(Sept. 24, 2014) Japan’s Geographical Indication (GI) Act was promulgated on June 25, 2014. (Act No. 84, 2014, Tokutei Norin Suisan Butsu to no Meisho no Hogo ni Kansuru Horitsu; text of the legislation, which became law without change, available on the House of Representatives website [in Japanese].) The Act aims to protect producers of certain agricultural products, promote local agricultural and food brands, and protect consumers. (Id. art. 1.) The Act will become effective within one year. (Id. Supplementary Provisions, art. 1.)
The products protected under the Act are those produced in a particular region, using a method unique to that area, thus linking a product’s quality and reputation to its geographical origin. (Id. art. 2 ¶ 2.) To be protected under the Act, registration of the product by a local producers’ association is required. (Id. art. 6.) The local producers’ association must establish a quality standard for the product, with such factors as the production method, geographic area, and minimum sugar content. (Id. art. 7.) Producers’ associations will be responsible for checking whether products marketed under registered brand names meet the standard. (Id. arts. 2 ¶ 6 & 13 ¶ 1 item 2.) Registered products will be allowed to bear a logo to indicate they are certified. (Id. art. 4.)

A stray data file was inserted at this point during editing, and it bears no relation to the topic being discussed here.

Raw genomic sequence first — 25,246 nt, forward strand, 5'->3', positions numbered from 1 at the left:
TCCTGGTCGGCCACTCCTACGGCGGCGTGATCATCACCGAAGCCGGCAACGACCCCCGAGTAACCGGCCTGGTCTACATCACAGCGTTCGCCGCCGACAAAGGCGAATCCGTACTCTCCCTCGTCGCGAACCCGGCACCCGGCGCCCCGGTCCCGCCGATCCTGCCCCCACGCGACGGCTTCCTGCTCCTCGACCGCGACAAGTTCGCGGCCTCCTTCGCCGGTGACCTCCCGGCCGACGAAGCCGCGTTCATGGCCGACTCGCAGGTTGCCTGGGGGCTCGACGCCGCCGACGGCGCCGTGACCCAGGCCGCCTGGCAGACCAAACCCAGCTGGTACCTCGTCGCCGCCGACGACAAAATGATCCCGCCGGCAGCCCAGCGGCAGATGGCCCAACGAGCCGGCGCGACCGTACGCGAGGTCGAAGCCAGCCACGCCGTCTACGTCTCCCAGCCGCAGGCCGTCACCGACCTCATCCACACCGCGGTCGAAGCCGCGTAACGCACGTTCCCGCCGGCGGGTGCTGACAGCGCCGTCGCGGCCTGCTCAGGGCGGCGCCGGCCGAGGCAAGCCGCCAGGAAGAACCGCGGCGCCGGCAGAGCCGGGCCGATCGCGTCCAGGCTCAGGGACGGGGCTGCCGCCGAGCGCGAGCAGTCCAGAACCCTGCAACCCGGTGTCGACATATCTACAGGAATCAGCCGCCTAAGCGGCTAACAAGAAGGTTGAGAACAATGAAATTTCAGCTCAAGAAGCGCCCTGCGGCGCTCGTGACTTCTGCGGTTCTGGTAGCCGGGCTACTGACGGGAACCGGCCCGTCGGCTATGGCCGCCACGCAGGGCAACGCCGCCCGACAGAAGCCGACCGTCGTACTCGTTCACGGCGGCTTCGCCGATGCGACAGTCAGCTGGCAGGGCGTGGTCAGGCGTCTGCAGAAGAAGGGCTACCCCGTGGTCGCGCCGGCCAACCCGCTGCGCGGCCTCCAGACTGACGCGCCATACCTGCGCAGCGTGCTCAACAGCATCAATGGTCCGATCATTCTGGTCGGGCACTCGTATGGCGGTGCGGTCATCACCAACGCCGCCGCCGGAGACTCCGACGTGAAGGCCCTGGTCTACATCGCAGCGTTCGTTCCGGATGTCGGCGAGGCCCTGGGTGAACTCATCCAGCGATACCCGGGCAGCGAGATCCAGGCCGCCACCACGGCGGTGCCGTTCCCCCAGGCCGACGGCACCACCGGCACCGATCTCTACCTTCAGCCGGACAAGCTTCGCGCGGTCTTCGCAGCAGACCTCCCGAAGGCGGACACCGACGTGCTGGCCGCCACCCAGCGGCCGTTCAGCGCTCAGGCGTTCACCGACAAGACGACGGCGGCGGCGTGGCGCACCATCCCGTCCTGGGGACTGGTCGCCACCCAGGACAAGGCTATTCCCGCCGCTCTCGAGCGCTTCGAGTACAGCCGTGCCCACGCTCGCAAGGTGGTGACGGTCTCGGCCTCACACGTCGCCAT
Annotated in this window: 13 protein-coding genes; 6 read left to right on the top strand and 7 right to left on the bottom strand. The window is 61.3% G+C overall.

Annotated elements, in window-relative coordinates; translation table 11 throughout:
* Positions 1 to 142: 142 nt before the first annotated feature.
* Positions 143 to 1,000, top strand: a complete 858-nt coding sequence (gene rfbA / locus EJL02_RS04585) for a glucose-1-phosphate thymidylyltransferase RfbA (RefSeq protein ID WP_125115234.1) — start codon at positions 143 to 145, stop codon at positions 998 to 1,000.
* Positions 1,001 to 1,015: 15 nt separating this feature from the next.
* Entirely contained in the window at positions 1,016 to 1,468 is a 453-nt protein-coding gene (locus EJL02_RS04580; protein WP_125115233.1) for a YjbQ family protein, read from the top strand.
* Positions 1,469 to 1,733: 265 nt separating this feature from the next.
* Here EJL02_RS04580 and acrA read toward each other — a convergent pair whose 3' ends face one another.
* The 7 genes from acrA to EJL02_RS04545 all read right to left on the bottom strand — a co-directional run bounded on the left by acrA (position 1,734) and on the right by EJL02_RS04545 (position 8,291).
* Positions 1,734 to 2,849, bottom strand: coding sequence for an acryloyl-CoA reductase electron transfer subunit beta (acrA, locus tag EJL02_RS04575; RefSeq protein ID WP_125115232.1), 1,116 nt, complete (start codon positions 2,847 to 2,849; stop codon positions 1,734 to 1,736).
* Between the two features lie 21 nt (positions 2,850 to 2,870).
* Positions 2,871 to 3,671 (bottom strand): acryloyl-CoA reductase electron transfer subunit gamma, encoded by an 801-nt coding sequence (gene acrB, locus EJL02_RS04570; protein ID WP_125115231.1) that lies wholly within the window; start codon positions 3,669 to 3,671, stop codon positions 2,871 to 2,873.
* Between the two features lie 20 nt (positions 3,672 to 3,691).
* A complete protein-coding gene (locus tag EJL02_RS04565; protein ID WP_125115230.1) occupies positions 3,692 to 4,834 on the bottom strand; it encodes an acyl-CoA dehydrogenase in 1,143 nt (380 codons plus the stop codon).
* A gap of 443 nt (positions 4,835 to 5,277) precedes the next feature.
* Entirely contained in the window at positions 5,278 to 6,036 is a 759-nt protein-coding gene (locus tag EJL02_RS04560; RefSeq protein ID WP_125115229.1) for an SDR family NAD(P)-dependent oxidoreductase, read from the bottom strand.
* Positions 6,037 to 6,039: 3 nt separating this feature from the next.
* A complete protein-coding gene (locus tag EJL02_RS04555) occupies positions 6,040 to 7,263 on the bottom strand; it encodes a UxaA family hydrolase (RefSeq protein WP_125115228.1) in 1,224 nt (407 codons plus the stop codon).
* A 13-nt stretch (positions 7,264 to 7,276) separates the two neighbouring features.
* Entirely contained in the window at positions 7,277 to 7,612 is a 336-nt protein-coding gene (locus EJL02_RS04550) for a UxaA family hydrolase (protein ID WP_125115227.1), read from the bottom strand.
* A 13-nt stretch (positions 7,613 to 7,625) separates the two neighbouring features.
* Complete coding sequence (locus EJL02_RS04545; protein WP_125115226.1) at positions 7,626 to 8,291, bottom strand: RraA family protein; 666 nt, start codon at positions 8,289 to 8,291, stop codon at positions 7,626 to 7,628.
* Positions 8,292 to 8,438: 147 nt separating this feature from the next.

There is already in place a regional collective trademark system that allows registration of marks consisting of a regional name and a generic name. (Trademark Act, Act No. 127 of 1959, art. 7-2, inserted by Act No. 56 of 2005.) Under the trademark system, producers are not obliged to set any criteria to register a product, and only members of the organization that registered the product have the right to use the trademark. (Geographical Indication Law – A Push for Local Brand Promotion, JAPAN AGRI NEWS (June 19, 2014).)
Under the new system, “only the products which meet the quality standard will be allowed to bear the brand labels, the use of labels will not be limited to certain organizations, and the government will be responsible for dealing with misuse and counterfeiting.” (Diet Enacts Geographical Indication Law, JAPAN AGRI NEWS (June 18, 2014).) Producers can use both the GI system and the regional collective trademark system.